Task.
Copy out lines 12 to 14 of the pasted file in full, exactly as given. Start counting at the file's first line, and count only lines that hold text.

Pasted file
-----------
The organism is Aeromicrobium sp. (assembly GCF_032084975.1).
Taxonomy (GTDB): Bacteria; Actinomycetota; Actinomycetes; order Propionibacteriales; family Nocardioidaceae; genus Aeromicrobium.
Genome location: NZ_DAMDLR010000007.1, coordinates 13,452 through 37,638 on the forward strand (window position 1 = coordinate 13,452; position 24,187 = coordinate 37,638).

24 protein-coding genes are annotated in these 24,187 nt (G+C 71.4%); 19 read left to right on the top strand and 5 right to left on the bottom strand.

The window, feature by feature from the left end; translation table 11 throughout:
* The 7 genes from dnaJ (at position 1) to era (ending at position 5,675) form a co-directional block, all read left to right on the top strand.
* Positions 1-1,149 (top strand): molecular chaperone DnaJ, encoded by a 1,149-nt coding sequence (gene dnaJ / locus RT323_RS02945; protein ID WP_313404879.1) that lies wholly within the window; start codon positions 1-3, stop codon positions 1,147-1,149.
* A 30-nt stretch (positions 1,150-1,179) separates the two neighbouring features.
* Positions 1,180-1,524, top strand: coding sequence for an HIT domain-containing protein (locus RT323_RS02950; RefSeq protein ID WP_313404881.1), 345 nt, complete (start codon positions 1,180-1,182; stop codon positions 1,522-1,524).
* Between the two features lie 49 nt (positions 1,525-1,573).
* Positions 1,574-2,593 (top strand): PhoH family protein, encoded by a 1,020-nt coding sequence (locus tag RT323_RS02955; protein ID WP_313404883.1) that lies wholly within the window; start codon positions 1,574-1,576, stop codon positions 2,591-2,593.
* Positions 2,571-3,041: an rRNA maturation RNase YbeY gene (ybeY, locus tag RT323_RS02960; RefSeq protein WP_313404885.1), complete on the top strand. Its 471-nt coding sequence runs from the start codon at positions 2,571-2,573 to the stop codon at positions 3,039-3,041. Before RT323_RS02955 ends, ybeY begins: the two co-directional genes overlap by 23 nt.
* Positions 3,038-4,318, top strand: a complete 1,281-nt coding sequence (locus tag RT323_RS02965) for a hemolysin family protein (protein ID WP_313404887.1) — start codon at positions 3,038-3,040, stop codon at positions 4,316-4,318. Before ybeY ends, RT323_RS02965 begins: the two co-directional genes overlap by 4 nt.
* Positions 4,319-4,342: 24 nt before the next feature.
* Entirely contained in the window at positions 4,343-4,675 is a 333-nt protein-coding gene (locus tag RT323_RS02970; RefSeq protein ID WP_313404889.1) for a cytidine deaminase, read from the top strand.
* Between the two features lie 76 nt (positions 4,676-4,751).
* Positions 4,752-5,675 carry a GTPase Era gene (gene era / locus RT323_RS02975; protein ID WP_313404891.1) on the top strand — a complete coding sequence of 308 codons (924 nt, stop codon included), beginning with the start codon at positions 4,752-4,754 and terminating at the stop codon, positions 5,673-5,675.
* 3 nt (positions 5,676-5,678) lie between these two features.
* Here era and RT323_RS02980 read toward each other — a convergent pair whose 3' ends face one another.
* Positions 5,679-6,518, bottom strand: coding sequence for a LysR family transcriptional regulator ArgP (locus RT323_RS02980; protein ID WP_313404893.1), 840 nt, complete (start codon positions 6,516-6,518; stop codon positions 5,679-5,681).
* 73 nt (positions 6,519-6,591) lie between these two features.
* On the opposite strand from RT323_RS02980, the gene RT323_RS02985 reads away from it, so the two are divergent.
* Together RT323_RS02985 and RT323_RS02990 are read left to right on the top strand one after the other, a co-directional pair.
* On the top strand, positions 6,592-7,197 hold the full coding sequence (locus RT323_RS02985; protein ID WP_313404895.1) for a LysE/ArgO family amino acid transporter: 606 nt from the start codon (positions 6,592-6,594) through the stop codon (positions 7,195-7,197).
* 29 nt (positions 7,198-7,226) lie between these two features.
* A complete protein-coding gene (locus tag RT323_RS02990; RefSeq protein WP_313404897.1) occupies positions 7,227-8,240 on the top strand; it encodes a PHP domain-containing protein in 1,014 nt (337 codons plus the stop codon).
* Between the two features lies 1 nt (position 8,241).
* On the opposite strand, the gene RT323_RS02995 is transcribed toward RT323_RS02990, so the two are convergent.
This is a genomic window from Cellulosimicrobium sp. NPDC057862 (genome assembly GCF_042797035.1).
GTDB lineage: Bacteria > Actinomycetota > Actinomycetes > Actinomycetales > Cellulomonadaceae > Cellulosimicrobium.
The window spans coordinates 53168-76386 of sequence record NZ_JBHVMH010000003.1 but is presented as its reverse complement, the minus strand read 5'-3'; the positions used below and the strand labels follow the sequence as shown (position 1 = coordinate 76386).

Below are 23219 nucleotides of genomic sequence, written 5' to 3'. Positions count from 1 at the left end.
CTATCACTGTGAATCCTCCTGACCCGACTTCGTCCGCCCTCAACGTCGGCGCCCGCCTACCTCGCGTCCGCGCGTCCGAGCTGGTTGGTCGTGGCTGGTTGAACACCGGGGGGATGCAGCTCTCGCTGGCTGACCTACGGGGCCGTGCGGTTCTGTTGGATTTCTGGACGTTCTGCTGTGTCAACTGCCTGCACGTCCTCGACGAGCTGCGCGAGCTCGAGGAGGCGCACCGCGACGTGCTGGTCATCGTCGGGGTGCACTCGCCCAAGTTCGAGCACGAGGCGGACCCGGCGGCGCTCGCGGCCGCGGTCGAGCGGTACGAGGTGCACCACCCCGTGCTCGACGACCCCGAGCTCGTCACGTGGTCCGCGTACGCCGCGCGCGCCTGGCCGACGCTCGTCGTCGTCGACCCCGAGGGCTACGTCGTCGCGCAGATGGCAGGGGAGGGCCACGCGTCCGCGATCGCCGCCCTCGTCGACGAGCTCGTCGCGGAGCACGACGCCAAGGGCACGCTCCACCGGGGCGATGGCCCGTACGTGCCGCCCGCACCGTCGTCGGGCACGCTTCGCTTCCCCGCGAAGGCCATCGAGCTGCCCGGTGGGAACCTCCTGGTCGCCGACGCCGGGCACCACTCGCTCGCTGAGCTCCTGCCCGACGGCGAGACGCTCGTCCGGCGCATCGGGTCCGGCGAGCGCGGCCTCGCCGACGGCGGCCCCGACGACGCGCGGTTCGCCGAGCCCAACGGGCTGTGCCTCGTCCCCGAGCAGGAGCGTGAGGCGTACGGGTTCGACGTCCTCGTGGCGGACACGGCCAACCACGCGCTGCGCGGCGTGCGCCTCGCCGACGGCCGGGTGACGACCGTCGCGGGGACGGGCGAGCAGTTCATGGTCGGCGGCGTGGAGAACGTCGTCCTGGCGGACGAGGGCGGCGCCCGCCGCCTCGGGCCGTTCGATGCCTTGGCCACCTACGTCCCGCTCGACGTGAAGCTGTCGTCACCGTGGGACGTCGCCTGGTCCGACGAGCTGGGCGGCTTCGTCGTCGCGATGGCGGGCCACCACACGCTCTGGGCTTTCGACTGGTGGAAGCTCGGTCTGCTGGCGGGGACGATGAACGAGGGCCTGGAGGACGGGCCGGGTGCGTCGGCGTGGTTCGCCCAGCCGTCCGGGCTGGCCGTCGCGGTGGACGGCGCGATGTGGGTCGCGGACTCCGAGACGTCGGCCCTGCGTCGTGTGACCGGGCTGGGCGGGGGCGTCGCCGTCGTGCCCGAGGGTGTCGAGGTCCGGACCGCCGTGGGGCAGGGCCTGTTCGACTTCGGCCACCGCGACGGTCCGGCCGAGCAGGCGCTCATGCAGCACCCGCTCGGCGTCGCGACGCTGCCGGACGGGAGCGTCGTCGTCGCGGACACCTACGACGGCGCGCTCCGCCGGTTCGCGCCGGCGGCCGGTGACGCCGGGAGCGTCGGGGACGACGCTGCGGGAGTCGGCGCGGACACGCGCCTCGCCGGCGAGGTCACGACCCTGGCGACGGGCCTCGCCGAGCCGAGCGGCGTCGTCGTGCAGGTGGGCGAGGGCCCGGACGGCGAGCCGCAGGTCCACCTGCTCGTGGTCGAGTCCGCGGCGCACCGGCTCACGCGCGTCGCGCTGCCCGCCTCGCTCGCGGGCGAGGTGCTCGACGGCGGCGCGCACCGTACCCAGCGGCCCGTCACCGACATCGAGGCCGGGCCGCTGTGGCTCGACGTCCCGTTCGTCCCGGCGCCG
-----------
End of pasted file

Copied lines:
* Positions 2,571-3,041: an rRNA maturation RNase YbeY gene (ybeY, locus tag RT323_RS02960; RefSeq protein WP_313404885.1), complete on the top strand. Its 471-nt coding sequence runs from the start codon at positions 2,571-2,573 to the stop codon at positions 3,039-3,041. Before RT323_RS02955 ends, ybeY begins: the two co-directional genes overlap by 23 nt.
* Positions 3,038-4,318, top strand: a complete 1,281-nt coding sequence (locus tag RT323_RS02965) for a hemolysin family protein (protein ID WP_313404887.1) — start codon at positions 3,038-3,040, stop codon at positions 4,316-4,318. Before ybeY ends, RT323_RS02965 begins: the two co-directional genes overlap by 4 nt.
* Positions 4,319-4,342: 24 nt before the next feature.